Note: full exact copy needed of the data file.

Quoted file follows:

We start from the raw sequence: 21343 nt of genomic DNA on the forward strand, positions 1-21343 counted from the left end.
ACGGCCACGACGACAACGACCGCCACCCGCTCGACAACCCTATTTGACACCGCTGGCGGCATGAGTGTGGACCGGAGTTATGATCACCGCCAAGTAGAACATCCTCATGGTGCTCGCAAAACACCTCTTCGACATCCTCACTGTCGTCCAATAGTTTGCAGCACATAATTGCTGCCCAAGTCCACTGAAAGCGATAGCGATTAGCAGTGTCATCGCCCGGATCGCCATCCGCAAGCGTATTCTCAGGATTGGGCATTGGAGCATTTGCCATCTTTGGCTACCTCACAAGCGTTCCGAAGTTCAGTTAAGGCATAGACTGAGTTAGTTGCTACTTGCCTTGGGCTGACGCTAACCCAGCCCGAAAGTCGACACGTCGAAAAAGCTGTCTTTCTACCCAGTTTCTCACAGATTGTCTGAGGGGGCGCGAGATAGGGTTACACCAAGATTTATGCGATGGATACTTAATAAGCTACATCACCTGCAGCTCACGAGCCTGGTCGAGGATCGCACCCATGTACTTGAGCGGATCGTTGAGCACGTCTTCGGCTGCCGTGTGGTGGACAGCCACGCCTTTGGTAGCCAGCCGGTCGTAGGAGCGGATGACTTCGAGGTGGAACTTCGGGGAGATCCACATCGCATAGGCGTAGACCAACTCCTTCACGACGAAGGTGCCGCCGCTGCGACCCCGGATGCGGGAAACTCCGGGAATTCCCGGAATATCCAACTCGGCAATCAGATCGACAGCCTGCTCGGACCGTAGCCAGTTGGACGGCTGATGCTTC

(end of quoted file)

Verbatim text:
We start from the raw sequence: 21343 nt of genomic DNA on the forward strand, positions 1-21343 counted from the left end.
ACGGCCACGACGACAACGACCGCCACCCGCTCGACAACCCTATTTGACACCGCTGGCGGCATGAGTGTGGACCGGAGTTATGATCACCGCCAAGTAGAACATCCTCATGGTGCTCGCAAAACACCTCTTCGACATCCTCACTGTCGTCCAATAGTTTGCAGCACATAATTGCTGCCCAAGTCCACTGAAAGCGATAGCGATTAGCAGTGTCATCGCCCGGATCGCCATCCGCAAGCGTATTCTCAGGATTGGGCATTGGAGCATTTGCCATCTTTGGCTACCTCACAAGCGTTCCGAAGTTCAGTTAAGGCATAGACTGAGTTAGTTGCTACTTGCCTTGGGCTGACGCTAACCCAGCCCGAAAGTCGACACGTCGAAAAAGCTGTCTTTCTACCCAGTTTCTCACAGATTGTCTGAGGGGGCGCGAGATAGGGTTACACCAAGATTTATGCGATGGATACTTAATAAGCTACATCACCTGCAGCTCACGAGCCTGGTCGAGGATCGCACCCATGTACTTGAGCGGATCGTTGAGCACGTCTTCGGCTGCCGTGTGGTGGACAGCCACGCCTTTGGTAGCCAGCCGGTCGTAGGAGCGGATGACTTCGAGGTGGAACTTCGGGGAGATCCACATCGCATAGGCGTAGACCAACTCCTTCACGACGAAGGTGCCGCCGCTGCGACCCCGGATGCGGGAAACTCCGGGAATTCCCGGAATATCCAACTCGGCAATCAGATCGACAGCCTGCTCGGACCGTAGCCAGTTGGACGGCTGATGCTTC